Epiphanius probably supported himself by various humble crafts, such as spinning, weaving, making ropes and mats, and doing leather work. Over time, his reputation for piety, wise counsel, and perhaps miracles of healing grew. Other hermits were attracted to him. Lay persons and fellow monks engaged him in a growing correspondence, seeking his help and prayerful intercession regarding such issues as sickness, bereavement, imprisonment, hunger, poverty, and salvation itself. Civic officials in nearby Djeme, bishops such as PISENTIUS of Coptos, and fellow monks increasingly addressed him as one revered and venerated, as one who had the power to benefit them. Though he is never addressed with the title of any formal office, it is clear that Epiphanius exercised some type of headship over the monastic community.
His correspondents referred to him with such appellations as “holy father,” he “that truly beareth Christ” and pneumatoforos, “perfect in all virtues,” “the new psalmist,” and “the prophet.” In turn, these correspondents often referred to themselves as his “humblest servants” who venerate the dust of his feet and even his footprints. Following his death, pilgrims to the tomb of Daga left graffiti on the walls that invoke the help of Epiphanius in seeking God’s favor.
There is also evidence, however, that the revered anchorite was not left isolated from important events in the larger world beyond Western Thebes. Three letters allude to “Persians” arriving, occupying, and then being evacuated from the Theban area. When read in light of other writings found in the monastery ruins— writings from DAMIAN (patriarch at Alexandria in 569-605), Pisentius of Coptos, and Apa Abraham (bishop of Ermont and head of the Monastery of Saint Phoibammon at Dayr al-Bahar in the early seventh century)—these allusions clearly refer to the Persian occupation of Egypt under Chosroes II in 616-628. During that period, according to his extant biography, Pisentius of Coptos fled southward to Djeme.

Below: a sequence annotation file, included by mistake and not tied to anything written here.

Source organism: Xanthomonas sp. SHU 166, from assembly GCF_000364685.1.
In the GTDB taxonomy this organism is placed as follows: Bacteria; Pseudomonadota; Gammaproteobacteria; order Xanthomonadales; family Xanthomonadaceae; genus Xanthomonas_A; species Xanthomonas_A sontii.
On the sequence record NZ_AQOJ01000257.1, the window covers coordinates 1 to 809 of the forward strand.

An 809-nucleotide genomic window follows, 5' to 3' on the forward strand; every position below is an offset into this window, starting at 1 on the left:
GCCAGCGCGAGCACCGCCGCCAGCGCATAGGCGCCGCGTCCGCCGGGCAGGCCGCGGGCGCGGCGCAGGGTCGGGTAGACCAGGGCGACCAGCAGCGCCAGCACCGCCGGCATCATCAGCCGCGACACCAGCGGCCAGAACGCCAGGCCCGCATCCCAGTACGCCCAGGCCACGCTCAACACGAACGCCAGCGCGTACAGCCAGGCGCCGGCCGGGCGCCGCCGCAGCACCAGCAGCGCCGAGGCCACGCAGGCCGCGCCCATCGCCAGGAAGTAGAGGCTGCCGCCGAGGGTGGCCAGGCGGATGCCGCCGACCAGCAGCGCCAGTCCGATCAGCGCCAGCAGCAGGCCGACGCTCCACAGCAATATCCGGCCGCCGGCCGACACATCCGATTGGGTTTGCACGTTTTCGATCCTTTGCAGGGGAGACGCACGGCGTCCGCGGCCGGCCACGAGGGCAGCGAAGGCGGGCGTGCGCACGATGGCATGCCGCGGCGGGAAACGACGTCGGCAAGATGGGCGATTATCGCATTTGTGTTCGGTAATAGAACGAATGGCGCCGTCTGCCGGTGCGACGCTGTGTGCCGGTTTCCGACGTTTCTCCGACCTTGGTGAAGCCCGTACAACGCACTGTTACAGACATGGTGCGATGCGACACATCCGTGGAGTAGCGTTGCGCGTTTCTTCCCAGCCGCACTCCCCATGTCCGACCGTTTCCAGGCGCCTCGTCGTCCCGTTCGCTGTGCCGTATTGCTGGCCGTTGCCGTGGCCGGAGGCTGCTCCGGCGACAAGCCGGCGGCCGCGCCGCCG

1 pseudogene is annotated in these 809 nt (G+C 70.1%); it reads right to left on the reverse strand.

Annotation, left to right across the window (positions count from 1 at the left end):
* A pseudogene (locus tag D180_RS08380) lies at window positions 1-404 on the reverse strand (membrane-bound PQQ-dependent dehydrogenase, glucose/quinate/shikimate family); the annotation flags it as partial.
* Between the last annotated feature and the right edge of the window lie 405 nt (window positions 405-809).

There he probably took refuge with his revered friend Epiphanius prior to hiding out in a rock tomb in the desert, possibly in the Valley of the Kings. Many letters addressed to the bishop were preserved by Epiphanius, who appears to have acted as a go-between and thus seems to have engaged in a form of passive resistance to the Persians.
Since the will left by Apa Jacob and Apa Elias in the first half of the seventh century speaks of both Epiphanius and his disciple and successor Apa Psan as now deceased, it is possible that Epiphanius died before the end of the Persian occupation. Complete silence about the Arabs in literary remnants from the monastery seems to indicate that after the death of Epiphanius, the community declined and the site became virtually deserted either prior to or shortly after the ARAB CONQUEST OF EGYPT.
The provision of separate dwellings for single hermits and groups, the lack of a central church or communal dining facility, and the following of individual “polity” instead of rules and canons like those of PACHOMIUS or ATHANASIUS all underscore the loose, semi-anchoritic organization of the Monastery of Epiphanius. Its informal life is further indicated by the lack of evidence for such things as a training period for monks prior to their admission to the community, preliminary tonsure, or oblates.